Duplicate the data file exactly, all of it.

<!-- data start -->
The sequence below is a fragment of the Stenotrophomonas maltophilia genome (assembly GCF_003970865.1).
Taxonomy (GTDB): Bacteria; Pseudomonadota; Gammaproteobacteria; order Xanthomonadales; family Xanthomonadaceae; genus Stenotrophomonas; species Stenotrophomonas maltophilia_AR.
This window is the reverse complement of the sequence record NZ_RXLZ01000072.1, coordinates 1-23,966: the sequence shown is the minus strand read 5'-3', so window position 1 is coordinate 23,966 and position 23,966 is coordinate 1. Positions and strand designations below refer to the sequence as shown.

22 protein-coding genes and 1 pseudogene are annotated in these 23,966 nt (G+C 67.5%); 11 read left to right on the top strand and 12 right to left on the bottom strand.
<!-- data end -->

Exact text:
The sequence below is a fragment of the Stenotrophomonas maltophilia genome (assembly GCF_003970865.1).
Taxonomy (GTDB): Bacteria; Pseudomonadota; Gammaproteobacteria; order Xanthomonadales; family Xanthomonadaceae; genus Stenotrophomonas; species Stenotrophomonas maltophilia_AR.
This window is the reverse complement of the sequence record NZ_RXLZ01000072.1, coordinates 1-23,966: the sequence shown is the minus strand read 5'-3', so window position 1 is coordinate 23,966 and position 23,966 is coordinate 1. Positions and strand designations below refer to the sequence as shown.

22 protein-coding genes and 1 pseudogene are annotated in these 23,966 nt (G+C 67.5%); 11 read left to right on the top strand and 12 right to left on the bottom strand.